Hilton Hotels the latest major company sued for not licensing music
You’d think the people running one of the biggest hospitality companies in the world would understand simple licenses… It seems not.
Hilton Worldwide are facing a lawsuit after the unlicensed use of music in videos published to their YouTube and Facebook channels. BMG Production Music are behind the lawsuit saying that they warned Hilton they were using music they hadn’t licensed yet they continued to infringe.
BMG Production Music are in the business of creating music specifically for the use in media, for example: a hotel advert. Their New York lawsuit claims that the massive hospitality and hotel company Hilton used several of BMG’s productions without licensing. They were warned and yet continued to use unlicensed music.
The videos in question were posted to Hilton’s YouTube channel and Facebook page as promotions for the company. The videos featured background music from BMG’s almost 250,000 track library which they claim spans “all musical genre”. They report 20 infringing videos from Hilton.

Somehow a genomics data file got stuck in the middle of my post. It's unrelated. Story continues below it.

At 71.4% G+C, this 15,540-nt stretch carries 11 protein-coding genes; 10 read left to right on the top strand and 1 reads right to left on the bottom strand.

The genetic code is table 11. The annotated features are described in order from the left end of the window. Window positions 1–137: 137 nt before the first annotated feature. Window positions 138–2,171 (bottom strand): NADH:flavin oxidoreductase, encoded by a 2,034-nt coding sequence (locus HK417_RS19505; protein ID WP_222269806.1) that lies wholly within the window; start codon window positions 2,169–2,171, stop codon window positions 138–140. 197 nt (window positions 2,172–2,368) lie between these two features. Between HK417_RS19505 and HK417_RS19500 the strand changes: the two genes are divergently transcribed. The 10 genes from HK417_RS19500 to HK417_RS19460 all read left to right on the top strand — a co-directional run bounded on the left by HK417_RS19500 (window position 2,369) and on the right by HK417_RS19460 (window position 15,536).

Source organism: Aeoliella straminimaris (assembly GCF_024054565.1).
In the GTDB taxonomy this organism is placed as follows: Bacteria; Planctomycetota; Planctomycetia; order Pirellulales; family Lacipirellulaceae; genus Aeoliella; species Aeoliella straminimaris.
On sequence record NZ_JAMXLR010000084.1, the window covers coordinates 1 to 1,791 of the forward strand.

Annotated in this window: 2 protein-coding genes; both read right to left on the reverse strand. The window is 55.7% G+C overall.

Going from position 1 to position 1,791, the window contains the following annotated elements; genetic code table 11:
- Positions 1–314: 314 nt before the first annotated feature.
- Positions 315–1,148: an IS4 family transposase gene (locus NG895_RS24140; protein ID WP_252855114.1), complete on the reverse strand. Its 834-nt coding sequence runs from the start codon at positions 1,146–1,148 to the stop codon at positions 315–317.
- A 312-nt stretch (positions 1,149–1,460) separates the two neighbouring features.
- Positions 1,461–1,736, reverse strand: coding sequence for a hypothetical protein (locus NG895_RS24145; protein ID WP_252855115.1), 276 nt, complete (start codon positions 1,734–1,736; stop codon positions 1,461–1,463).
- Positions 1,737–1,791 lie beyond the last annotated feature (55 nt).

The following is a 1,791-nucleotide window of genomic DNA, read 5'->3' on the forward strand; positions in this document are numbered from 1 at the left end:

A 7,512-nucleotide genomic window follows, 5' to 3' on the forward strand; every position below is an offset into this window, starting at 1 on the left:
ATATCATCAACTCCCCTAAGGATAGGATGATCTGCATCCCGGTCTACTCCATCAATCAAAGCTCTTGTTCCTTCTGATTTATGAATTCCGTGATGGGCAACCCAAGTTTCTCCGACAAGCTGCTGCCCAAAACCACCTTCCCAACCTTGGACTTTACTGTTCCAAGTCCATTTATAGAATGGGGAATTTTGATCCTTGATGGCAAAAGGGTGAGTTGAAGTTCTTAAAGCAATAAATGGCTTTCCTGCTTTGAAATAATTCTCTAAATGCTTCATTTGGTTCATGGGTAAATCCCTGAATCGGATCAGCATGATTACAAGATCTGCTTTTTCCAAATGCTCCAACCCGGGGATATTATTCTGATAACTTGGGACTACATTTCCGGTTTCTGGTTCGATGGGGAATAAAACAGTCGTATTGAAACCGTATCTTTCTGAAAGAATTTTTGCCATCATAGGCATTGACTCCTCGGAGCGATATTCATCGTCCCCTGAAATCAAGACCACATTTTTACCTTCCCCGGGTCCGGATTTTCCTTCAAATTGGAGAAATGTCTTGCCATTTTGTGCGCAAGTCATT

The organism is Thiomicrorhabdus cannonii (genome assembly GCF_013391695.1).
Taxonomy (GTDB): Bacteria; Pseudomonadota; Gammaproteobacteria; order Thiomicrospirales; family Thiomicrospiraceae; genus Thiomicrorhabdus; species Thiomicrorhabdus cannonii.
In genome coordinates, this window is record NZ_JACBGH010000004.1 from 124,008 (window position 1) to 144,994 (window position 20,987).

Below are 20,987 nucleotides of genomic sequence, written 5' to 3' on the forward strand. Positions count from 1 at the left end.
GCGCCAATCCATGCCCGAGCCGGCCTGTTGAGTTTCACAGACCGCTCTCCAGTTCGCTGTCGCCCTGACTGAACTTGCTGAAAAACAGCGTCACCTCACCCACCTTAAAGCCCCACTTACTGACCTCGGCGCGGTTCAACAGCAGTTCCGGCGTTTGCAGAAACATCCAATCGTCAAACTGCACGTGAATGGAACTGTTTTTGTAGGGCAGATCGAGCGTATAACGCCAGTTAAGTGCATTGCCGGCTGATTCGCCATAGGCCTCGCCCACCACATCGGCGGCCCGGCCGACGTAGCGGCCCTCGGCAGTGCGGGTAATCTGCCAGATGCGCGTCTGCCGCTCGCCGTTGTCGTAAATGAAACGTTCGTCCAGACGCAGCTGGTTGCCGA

BMG’s complaint reads: “Despite being notified that they were using BMG’s Copyrighted Music and/or Unregistered Music without authorization or license, and despite months of exchanges of correspondence with TuneSat, the Defendants ultimately began willfully and intentionally ignoring TuneSat’s correspondence and continued to use the Copyright Music and Unregistered Music without authorization or license from BMG.”
It’s the latest story to come out of what seems to be a recurring theme; big companies using music without the correct licenses. You’d think companies on the scale of Hilton would have enough money and business-sense to understand that licensing is a legal obligation. So does it come down to a lack of respect for music? Do these companies not see music as having a legitimate legal standing?
Like a few months ago when the biking company Peloton used music from major artists, allegedly without licensing the use of it. In both cases the companies were made aware of the infringement and continued. It seems strangely hard for companies to get around the fact that if you’re profiting from the use of music, the people behind the music either need a cut or to give permission.
BMG are looking for compensation in the way of actual damages ($600,000 estimated) or for $150,000 per infringed piece of content. How many company’s need to lose a major amount of money in a lawsuit before this “mistake” stops happening?